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Gear in Subaru

Gear

List of gear we recommend:

Please reference REI’s  "10 Essentials" list  for more ideas: 


We recommend the following at a bare minimum for most trail runs, no matter the time of year:


  • A smile and a positive attitude


  • A basic first aid kit including any medication (Insulin, Inhalers, etc; whatever medications you may need away from home)


  • At least 1 ABC fire extinguisher somewhere easily accessible. 


  • Basic car kit (tire iron, jumper cables, etc)


  • Tire-Deflator and a means of airing up (Compressor, CO2 bottle, etc)


  • Food and drink for lunch, and extra food and snacks for the day/night for yourself and any passengers (don’t forget your pets!)


  • Weather-appropriate clothing, including but not limited to; warm clothes, extra socks, warm and waterproof shoes, extra shoes/boots if possible, hats/beanies, gloves, raincoat, sweatshirt, winter coat (as needed), snow pants (as needed), sunscreen, bug spray, etc. 


  • Flashlight, lantern, headlamps, etc


  • A warm blanket for you and any passengers


  • Walkie-talkies with spare batteries and/or charger


  • A tool kit consisting of basic hand tools (sockets, screwdrivers, wrenches, zip ties, hose clamps, torque wrench, etc)


  • Tire-repair kit, Colby emergency valve stems, spare cores, starter fluid+lighter for re-beading a tire, etc. 


  • Shovels


  • Jack with supporting base if necessary (for lifted Subarus, a couple blocks of wood and the factory scissor jack should suffice in most cases)


  • A full-size spare tire (same brand, size, and tread wear if at all possible to reduce potential damage to AWD system)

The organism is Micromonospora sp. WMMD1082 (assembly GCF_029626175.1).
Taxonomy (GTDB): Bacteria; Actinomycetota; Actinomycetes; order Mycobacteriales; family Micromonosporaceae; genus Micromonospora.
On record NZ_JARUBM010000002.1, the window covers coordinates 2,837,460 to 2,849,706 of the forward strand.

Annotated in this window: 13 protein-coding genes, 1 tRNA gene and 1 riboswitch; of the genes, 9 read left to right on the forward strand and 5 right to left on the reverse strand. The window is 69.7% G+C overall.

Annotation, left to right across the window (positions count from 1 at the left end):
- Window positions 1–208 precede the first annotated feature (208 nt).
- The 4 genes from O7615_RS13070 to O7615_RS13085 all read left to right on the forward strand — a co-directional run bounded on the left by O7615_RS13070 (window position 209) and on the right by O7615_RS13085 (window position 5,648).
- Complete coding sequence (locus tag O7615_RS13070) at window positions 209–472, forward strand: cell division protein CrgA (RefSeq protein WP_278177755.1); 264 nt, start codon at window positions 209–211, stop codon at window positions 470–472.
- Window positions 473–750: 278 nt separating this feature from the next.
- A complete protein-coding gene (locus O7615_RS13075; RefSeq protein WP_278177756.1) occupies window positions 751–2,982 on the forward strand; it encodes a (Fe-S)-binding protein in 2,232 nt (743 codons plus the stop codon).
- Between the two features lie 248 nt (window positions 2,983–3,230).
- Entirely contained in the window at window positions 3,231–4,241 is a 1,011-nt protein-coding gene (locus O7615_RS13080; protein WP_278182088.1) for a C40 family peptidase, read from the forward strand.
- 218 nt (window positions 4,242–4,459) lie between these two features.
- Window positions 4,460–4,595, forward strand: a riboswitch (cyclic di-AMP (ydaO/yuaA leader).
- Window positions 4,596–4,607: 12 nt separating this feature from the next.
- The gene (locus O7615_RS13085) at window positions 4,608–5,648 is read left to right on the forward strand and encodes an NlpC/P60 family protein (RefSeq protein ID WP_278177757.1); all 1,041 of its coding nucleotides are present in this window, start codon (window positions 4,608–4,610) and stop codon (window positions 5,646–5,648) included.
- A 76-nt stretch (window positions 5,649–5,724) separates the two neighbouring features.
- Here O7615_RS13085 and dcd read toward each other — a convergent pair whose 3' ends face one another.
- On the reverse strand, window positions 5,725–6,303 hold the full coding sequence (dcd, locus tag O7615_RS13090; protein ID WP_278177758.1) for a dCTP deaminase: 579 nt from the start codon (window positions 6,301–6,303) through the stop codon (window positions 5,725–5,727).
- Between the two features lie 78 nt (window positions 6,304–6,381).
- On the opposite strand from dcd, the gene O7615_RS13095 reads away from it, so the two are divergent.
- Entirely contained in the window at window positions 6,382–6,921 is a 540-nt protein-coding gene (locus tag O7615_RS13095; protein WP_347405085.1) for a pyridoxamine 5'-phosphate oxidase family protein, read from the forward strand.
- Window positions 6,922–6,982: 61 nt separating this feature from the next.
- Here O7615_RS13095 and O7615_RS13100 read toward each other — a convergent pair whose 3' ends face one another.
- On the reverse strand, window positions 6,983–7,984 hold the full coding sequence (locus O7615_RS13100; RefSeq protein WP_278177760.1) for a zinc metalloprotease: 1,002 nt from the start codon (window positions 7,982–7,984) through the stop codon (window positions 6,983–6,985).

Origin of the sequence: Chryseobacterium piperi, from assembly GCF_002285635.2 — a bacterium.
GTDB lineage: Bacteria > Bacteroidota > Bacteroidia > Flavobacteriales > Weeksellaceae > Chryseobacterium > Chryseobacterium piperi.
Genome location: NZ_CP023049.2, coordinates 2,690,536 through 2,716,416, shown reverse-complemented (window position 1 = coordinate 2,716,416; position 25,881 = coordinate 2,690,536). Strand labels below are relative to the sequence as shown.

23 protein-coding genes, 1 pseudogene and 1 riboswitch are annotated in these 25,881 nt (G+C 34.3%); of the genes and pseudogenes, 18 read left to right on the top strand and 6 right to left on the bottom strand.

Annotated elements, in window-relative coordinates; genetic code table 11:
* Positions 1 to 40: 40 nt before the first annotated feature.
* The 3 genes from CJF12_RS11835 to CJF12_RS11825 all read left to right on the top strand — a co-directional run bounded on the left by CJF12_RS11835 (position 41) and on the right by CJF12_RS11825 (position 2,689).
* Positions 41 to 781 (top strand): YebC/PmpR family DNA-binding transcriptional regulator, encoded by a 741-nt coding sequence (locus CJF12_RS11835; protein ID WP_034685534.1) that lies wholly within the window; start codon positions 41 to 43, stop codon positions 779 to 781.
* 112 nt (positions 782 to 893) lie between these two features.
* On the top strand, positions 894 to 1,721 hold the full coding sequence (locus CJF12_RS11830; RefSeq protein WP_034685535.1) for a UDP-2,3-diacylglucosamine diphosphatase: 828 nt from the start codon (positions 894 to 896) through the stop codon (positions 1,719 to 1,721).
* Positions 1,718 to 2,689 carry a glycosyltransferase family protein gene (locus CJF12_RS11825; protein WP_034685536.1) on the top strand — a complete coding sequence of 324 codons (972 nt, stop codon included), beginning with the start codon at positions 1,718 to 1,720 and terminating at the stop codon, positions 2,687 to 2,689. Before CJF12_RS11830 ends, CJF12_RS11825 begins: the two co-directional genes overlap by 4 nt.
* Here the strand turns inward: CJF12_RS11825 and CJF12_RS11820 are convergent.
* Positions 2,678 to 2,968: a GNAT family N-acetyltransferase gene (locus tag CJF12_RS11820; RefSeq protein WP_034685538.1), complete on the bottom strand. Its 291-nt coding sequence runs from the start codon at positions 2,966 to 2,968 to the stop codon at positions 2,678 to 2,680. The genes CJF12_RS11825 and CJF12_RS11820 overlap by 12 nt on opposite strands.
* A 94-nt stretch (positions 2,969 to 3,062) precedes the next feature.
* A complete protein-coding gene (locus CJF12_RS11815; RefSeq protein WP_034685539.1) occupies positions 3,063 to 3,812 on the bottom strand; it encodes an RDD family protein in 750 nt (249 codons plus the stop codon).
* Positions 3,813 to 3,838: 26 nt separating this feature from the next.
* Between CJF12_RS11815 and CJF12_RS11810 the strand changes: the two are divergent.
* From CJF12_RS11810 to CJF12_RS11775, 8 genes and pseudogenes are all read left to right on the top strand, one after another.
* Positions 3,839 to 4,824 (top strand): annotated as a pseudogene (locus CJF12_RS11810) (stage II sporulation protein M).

• Spare fluids (oil, coolant, power steering fluid/ATF, brake fluid, etc)


Highly Recommended Gear To Add: 


  • 72 hr pack with basic survival supplies for yourself and any passengers


  • Offline maps downloaded to your phone using Avenza Maps or other offline GPS maps app. (Paper maps and a compass are always recommended as well)


  • Another communication device with charger and/or extra batteries (CB, Ham radio, etc)


  • Satellite Messenger/GPS (Garmin InReach, SpotX, etc)


  • Spare parts: At least (1) outer tie rod, at least (1) inner tie rod, (1) front CV axle, (1) rear CV axle, (4+) lug nuts, (4+) wheel studs


  • Recovery gear suited to your vehicle. This includes at a minimum the following:


  • A solid recovery point (Receiver hitch with shackle adapter is the easiest and cheapest for most of us for the rear, and using two shackles with a tow or tree strap to bridle the front is the best option for the front. The stock screw-in tow eye if available can work as a last resort, although it is strongly not recommended for hard snatch recoveries.


  • MaxTrax or other traction boards


  • 20 to 30 ft long tow strap (no stretch) NO METAL HOOKS, loop style straps only


  • 20 to 30 ft long recovery strap (2-3 times the GVWR of your vehicle or ~17k lbs max -- These stretch to reduce the shock load on recovery points and your vehicle) 


  • 10 to 15 ft long “tree saver” strap (for bridling between points if necessary)


  • (4) or more 3/4 inch rated hard shackles and/or (4) or more rated soft shackles
     

Find some of our recommended gear on Amazon:

More stuff is added all the time!